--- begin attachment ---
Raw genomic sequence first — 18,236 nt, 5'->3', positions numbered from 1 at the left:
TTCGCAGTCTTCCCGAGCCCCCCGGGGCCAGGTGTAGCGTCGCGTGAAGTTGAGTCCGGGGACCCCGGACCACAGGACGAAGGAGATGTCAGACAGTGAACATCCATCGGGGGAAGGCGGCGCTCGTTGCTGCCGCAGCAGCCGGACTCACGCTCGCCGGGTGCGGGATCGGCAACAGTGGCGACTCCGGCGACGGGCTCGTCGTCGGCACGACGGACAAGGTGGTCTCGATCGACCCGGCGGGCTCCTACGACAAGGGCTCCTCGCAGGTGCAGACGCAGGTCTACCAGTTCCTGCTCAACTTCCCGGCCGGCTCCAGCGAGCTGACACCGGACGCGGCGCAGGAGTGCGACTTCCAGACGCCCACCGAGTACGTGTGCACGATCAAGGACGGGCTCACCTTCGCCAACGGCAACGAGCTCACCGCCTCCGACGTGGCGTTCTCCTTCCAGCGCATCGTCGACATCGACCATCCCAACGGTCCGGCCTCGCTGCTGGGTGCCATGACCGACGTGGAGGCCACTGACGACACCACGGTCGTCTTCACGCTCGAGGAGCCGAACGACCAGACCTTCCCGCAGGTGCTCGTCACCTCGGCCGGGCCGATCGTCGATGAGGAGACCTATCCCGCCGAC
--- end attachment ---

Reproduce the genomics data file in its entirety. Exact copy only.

Raw genomic sequence first — 18,236 nt, 5'->3', positions numbered from 1 at the left:
TTCGCAGTCTTCCCGAGCCCCCCGGGGCCAGGTGTAGCGTCGCGTGAAGTTGAGTCCGGGGACCCCGGACCACAGGACGAAGGAGATGTCAGACAGTGAACATCCATCGGGGGAAGGCGGCGCTCGTTGCTGCCGCAGCAGCCGGACTCACGCTCGCCGGGTGCGGGATCGGCAACAGTGGCGACTCCGGCGACGGGCTCGTCGTCGGCACGACGGACAAGGTGGTCTCGATCGACCCGGCGGGCTCCTACGACAAGGGCTCCTCGCAGGTGCAGACGCAGGTCTACCAGTTCCTGCTCAACTTCCCGGCCGGCTCCAGCGAGCTGACACCGGACGCGGCGCAGGAGTGCGACTTCCAGACGCCCACCGAGTACGTGTGCACGATCAAGGACGGGCTCACCTTCGCCAACGGCAACGAGCTCACCGCCTCCGACGTGGCGTTCTCCTTCCAGCGCATCGTCGACATCGACCATCCCAACGGTCCGGCCTCGCTGCTGGGTGCCATGACCGACGTGGAGGCCACTGACGACACCACGGTCGTCTTCACGCTCGAGGAGCCGAACGACCAGACCTTCCCGCAGGTGCTCGTCACCTCGGCCGGGCCGATCGTCGATGAGGAGACCTATCCCGCCGAC